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OpEdNews Op Eds    H4'ed 3/16/11

New Zealand: Experiencing a Second World Country

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As described above, the massive sell-off of both state owned and private Kiwi companies to foreign owners has translated into a chronic accounts deficit (negative balance of trade), as foreign companies collect their profits and dividends. To compensate for this steady loss of wealth, New Zealand, under pressure to increase exports, eagerly entered into "free trade" agreements with larger countries. Under these agreements, they agreed to reduce tariffs and quotas even more and to export unprocessed raw materials. This, in turn, led to the shut down of even more "value added" industries (for example, those involved in converting logs into timber), which had no hope of competing with overseas companies that paid sweat shop wages to third world workers.

These "free trade" agreements, which opened New Zealand markets to cheap imported consumer goods, continued the downward spiral. More manufacturers shut down, owing to their inability to compete with overseas companies, leading to more lay-offs and more young Kiwis departing New Zealand in search of well-paying jobs.

The Student Loan Debacle

In my view, the most damaging neoliberal reform of the 1980s was the decision to replace government subsidized tertiary education (which until recently was standard in most European countries, including Britain) with a student loan scheme. While lumbering young people with student loan debt, can pose major problems for large, broad based economies like US and Britain, the policy has proved absolutely disastrous for New Zealand -- both in terms of wealth creation and the long term health of our hospitals, schools and other major institutions. I believe this continual hemorrhage of human capital is the number one reason New Zealand remains near the bottom of OECD countries for both economic growth and wages and salaries.

At present approximately one-third of medical students leave New Zealand following graduation (see http://www.nzma.org.nz/journal/123-1318/4212/ and http://www.nzmsa.org.nz/wp-content/uploads/2010/04/190410-pr-on-student-debt-final2.pdf) -- mainly to Australia and the UK -- where than can command a salary 20-30% higher than what they would earn here. Many really have no choice, strapped with large student loan repayments, just at the point they are looking to buy a home and start a family.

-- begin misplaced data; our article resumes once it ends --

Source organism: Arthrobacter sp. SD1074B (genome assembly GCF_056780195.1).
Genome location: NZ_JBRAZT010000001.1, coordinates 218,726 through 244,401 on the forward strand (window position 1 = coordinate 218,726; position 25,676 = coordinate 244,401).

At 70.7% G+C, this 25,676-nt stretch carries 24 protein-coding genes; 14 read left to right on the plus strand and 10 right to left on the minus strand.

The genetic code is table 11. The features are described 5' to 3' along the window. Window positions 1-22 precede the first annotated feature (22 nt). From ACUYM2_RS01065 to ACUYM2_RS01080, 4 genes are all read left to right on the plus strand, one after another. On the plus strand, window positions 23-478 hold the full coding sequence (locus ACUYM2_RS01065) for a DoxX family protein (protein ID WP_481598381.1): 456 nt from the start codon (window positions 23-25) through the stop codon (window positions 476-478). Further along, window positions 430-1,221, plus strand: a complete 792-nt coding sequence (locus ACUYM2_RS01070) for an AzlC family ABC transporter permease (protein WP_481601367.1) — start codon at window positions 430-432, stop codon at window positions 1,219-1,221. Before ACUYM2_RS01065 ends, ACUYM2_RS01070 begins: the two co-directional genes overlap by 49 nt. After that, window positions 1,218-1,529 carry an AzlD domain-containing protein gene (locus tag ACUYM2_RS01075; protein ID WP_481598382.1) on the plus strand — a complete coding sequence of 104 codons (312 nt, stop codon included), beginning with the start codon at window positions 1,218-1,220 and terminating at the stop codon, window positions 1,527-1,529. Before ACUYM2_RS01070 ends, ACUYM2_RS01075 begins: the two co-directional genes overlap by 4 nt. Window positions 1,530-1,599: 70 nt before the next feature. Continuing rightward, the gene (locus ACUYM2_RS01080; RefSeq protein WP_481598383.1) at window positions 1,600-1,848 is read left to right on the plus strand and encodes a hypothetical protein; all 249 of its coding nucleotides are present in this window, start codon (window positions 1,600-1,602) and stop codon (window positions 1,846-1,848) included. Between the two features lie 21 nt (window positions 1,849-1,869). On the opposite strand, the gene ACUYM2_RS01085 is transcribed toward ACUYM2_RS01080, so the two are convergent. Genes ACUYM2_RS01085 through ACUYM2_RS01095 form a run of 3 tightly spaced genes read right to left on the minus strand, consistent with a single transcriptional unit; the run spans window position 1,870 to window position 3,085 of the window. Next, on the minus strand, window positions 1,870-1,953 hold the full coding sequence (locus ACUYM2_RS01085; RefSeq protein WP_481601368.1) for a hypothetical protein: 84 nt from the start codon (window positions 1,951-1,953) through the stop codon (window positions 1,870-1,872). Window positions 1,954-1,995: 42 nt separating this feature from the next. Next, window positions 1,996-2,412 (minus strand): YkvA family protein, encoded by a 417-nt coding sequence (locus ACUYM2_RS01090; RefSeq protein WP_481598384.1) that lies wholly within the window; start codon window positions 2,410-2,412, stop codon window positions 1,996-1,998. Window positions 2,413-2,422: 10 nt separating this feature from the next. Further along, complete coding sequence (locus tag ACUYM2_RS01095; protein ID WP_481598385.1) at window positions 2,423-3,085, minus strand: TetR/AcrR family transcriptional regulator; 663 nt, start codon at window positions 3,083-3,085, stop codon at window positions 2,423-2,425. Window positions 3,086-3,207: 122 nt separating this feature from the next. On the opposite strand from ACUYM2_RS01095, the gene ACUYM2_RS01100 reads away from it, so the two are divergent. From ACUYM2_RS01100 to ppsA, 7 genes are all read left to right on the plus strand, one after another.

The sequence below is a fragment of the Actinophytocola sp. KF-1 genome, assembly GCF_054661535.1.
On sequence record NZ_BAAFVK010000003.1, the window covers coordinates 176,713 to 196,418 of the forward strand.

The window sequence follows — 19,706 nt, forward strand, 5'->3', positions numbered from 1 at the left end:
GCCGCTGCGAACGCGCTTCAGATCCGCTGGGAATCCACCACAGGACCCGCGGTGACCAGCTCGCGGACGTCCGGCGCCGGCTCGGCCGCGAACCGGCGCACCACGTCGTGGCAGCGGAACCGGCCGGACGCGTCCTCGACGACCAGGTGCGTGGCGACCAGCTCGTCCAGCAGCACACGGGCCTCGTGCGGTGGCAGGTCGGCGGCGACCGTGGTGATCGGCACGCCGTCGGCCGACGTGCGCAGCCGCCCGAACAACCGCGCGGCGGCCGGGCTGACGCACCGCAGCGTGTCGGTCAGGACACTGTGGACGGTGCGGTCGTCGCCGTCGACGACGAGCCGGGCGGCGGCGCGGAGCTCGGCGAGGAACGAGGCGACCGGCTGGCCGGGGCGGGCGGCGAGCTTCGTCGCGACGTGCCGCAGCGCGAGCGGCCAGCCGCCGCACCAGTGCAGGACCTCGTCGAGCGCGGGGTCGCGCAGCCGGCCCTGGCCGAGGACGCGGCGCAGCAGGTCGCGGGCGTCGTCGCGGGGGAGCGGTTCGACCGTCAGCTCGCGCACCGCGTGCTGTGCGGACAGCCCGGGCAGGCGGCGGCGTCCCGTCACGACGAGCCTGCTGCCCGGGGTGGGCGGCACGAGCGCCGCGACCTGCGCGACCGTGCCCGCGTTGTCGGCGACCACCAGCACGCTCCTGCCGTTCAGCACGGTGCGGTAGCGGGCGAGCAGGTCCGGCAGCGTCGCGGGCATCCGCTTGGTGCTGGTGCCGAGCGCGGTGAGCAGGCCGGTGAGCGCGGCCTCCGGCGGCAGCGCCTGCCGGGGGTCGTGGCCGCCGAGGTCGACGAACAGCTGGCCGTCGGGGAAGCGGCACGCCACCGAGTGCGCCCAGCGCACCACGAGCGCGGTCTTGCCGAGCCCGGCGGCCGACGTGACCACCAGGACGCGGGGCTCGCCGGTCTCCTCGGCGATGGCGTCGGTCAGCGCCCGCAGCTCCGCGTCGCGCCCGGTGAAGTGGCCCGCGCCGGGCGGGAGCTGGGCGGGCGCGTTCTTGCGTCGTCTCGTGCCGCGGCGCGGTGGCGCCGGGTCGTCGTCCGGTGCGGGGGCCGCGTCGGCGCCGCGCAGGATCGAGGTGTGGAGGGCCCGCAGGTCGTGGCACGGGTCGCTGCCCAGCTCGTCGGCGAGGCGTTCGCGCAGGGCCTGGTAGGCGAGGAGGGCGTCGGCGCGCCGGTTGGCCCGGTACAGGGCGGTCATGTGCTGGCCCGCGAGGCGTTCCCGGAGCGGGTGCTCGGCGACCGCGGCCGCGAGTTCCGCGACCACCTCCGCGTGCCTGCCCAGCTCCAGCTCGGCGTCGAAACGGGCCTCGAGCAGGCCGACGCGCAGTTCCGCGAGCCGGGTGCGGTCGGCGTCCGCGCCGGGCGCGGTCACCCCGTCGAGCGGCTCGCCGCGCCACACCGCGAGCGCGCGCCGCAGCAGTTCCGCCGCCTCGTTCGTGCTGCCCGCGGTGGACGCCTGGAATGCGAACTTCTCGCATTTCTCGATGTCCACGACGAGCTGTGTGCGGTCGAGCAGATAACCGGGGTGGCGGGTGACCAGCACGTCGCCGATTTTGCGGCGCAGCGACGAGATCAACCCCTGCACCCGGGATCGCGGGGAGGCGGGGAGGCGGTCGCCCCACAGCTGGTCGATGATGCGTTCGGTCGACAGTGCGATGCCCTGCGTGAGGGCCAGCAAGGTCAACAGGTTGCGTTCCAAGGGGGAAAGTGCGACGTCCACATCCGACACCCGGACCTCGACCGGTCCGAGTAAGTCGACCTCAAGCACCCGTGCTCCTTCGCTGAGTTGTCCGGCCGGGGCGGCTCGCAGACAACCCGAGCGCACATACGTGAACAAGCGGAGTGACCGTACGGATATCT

A recent study estimated 37% of new NZ teachers left teaching within the first three years (see http://www.nzcer.org.nz/default.php?products_id=2446). In addition to doctors and teachers, New Zealand also loses a large proportion of the nurses, physiotherapists, social workers, audiologists and other health professionals they train -- as well as engineers, urban planners and veterinarians, who are also on New Zealand Immigration's critical skills shortage list.

New Zealand's Neoliberal Transportation Policy

In my view, the other really destructive neoliberal policies New Zealand enacted relate to public transportation: 1) the privatization of New Zealand railways (which led to the immediate shut down of all but four routes, owing to their failure to turn a profit) and 2) the dismantling of local public transportation systems. Both have resulted in extreme reliance on private automobiles and foreign oil, the second biggest culprit in this country's accounts deficit. New Zealand, which still has a predominantly rural population (only 1/3 of Kiwis live in major cities), holds the embarrassing distinction of the highest rate of car ownership in the world.

 

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Dr Stuart Jeanne Bramhall Social Media Pages: Facebook page url on login Profile not filled in       Twitter page url on login Profile not filled in       Linkedin page url on login Profile not filled in       Instagram page url on login Profile not filled in

I am a 63 year old American child and adolescent psychiatrist and political refugee in New Zealand. I have just published a young adult novel THE BATTLE FOR TOMORROW (which won a NABE Pinnacle Achievement Award) about a 16 year old girl who (more...)
 
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